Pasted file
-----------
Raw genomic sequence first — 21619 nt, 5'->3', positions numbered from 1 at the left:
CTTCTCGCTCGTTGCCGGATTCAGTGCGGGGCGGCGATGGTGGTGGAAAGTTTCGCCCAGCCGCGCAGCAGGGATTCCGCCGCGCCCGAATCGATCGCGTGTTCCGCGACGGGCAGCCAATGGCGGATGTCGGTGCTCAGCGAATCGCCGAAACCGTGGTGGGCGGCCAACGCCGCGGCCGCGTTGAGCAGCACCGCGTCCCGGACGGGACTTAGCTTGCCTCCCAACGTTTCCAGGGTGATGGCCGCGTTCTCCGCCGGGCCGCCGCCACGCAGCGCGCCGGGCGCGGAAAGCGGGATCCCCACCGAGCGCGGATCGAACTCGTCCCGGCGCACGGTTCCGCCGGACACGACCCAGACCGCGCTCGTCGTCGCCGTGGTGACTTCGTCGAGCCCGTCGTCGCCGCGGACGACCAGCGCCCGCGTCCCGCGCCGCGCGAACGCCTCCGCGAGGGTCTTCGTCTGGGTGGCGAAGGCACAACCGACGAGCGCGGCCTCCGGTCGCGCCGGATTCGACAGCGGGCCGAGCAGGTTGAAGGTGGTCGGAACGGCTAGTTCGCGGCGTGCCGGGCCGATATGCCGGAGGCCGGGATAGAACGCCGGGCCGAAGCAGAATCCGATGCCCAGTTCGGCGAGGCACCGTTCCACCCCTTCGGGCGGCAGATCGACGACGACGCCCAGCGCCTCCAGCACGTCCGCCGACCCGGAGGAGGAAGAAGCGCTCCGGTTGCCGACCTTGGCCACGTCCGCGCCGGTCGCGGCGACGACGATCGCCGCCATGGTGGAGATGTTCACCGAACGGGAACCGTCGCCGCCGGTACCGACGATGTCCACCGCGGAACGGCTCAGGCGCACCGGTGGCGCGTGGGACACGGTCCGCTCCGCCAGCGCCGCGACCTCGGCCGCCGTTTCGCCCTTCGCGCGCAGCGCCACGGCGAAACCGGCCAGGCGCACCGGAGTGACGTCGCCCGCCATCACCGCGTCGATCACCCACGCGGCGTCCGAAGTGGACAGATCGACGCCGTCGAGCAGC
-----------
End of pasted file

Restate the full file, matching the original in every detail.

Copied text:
Raw genomic sequence first — 21619 nt, 5'->3', positions numbered from 1 at the left:
CTTCTCGCTCGTTGCCGGATTCAGTGCGGGGCGGCGATGGTGGTGGAAAGTTTCGCCCAGCCGCGCAGCAGGGATTCCGCCGCGCCCGAATCGATCGCGTGTTCCGCGACGGGCAGCCAATGGCGGATGTCGGTGCTCAGCGAATCGCCGAAACCGTGGTGGGCGGCCAACGCCGCGGCCGCGTTGAGCAGCACCGCGTCCCGGACGGGACTTAGCTTGCCTCCCAACGTTTCCAGGGTGATGGCCGCGTTCTCCGCCGGGCCGCCGCCACGCAGCGCGCCGGGCGCGGAAAGCGGGATCCCCACCGAGCGCGGATCGAACTCGTCCCGGCGCACGGTTCCGCCGGACACGACCCAGACCGCGCTCGTCGTCGCCGTGGTGACTTCGTCGAGCCCGTCGTCGCCGCGGACGACCAGCGCCCGCGTCCCGCGCCGCGCGAACGCCTCCGCGAGGGTCTTCGTCTGGGTGGCGAAGGCACAACCGACGAGCGCGGCCTCCGGTCGCGCCGGATTCGACAGCGGGCCGAGCAGGTTGAAGGTGGTCGGAACGGCTAGTTCGCGGCGTGCCGGGCCGATATGCCGGAGGCCGGGATAGAACGCCGGGCCGAAGCAGAATCCGATGCCCAGTTCGGCGAGGCACCGTTCCACCCCTTCGGGCGGCAGATCGACGACGACGCCCAGCGCCTCCAGCACGTCCGCCGACCCGGAGGAGGAAGAAGCGCTCCGGTTGCCGACCTTGGCCACGTCCGCGCCGGTCGCGGCGACGACGATCGCCGCCATGGTGGAGATGTTCACCGAACGGGAACCGTCGCCGCCGGTACCGACGATGTCCACCGCGGAACGGCTCAGGCGCACCGGTGGCGCGTGGGACACGGTCCGCTCCGCCAGCGCCGCGACCTCGGCCGCCGTTTCGCCCTTCGCGCGCAGCGCCACGGCGAAACCGGCCAGGCGCACCGGAGTGACGTCGCCCGCCATCACCGCGTCGATCACCCACGCGGCGTCCGAAGTGGACAGATCGACGCCGTCGAGCAGC